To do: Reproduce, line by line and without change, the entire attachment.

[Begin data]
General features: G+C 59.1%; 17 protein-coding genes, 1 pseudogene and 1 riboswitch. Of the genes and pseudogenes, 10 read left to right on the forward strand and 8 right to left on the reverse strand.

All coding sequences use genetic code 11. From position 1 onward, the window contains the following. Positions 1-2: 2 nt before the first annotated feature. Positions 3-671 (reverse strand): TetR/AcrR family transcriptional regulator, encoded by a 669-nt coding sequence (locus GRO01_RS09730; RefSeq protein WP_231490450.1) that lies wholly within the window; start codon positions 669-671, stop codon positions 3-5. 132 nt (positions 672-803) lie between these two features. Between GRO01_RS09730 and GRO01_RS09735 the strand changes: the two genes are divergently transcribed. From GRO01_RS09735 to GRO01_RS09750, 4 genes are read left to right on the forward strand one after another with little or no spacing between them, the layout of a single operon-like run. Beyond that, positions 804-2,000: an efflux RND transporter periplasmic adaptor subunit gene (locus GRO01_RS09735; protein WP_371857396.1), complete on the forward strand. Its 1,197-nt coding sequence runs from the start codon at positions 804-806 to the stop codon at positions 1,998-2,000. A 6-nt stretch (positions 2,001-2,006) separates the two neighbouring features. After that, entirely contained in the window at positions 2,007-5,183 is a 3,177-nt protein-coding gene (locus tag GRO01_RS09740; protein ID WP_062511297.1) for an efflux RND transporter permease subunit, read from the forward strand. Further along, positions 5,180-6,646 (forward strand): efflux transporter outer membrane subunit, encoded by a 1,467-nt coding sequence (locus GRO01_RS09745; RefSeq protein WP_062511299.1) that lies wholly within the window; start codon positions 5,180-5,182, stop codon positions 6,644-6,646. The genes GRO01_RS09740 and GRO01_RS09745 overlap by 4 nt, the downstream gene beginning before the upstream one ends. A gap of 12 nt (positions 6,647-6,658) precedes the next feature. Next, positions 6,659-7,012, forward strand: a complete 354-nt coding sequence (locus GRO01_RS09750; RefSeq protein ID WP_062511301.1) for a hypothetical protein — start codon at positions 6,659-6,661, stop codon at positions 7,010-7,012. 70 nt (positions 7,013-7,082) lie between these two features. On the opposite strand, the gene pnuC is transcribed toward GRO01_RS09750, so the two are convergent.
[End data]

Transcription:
General features: G+C 59.1%; 17 protein-coding genes, 1 pseudogene and 1 riboswitch. Of the genes and pseudogenes, 10 read left to right on the forward strand and 8 right to left on the reverse strand.

All coding sequences use genetic code 11. From position 1 onward, the window contains the following. Positions 1-2: 2 nt before the first annotated feature. Positions 3-671 (reverse strand): TetR/AcrR family transcriptional regulator, encoded by a 669-nt coding sequence (locus GRO01_RS09730; RefSeq protein WP_231490450.1) that lies wholly within the window; start codon positions 669-671, stop codon positions 3-5. 132 nt (positions 672-803) lie between these two features. Between GRO01_RS09730 and GRO01_RS09735 the strand changes: the two genes are divergently transcribed. From GRO01_RS09735 to GRO01_RS09750, 4 genes are read left to right on the forward strand one after another with little or no spacing between them, the layout of a single operon-like run. Beyond that, positions 804-2,000: an efflux RND transporter periplasmic adaptor subunit gene (locus GRO01_RS09735; protein WP_371857396.1), complete on the forward strand. Its 1,197-nt coding sequence runs from the start codon at positions 804-806 to the stop codon at positions 1,998-2,000. A 6-nt stretch (positions 2,001-2,006) separates the two neighbouring features. After that, entirely contained in the window at positions 2,007-5,183 is a 3,177-nt protein-coding gene (locus tag GRO01_RS09740; protein ID WP_062511297.1) for an efflux RND transporter permease subunit, read from the forward strand. Further along, positions 5,180-6,646 (forward strand): efflux transporter outer membrane subunit, encoded by a 1,467-nt coding sequence (locus GRO01_RS09745; RefSeq protein WP_062511299.1) that lies wholly within the window; start codon positions 5,180-5,182, stop codon positions 6,644-6,646. The genes GRO01_RS09740 and GRO01_RS09745 overlap by 4 nt, the downstream gene beginning before the upstream one ends. A gap of 12 nt (positions 6,647-6,658) precedes the next feature. Next, positions 6,659-7,012, forward strand: a complete 354-nt coding sequence (locus GRO01_RS09750; RefSeq protein ID WP_062511301.1) for a hypothetical protein — start codon at positions 6,659-6,661, stop codon at positions 7,010-7,012. 70 nt (positions 7,013-7,082) lie between these two features. On the opposite strand, the gene pnuC is transcribed toward GRO01_RS09750, so the two are convergent.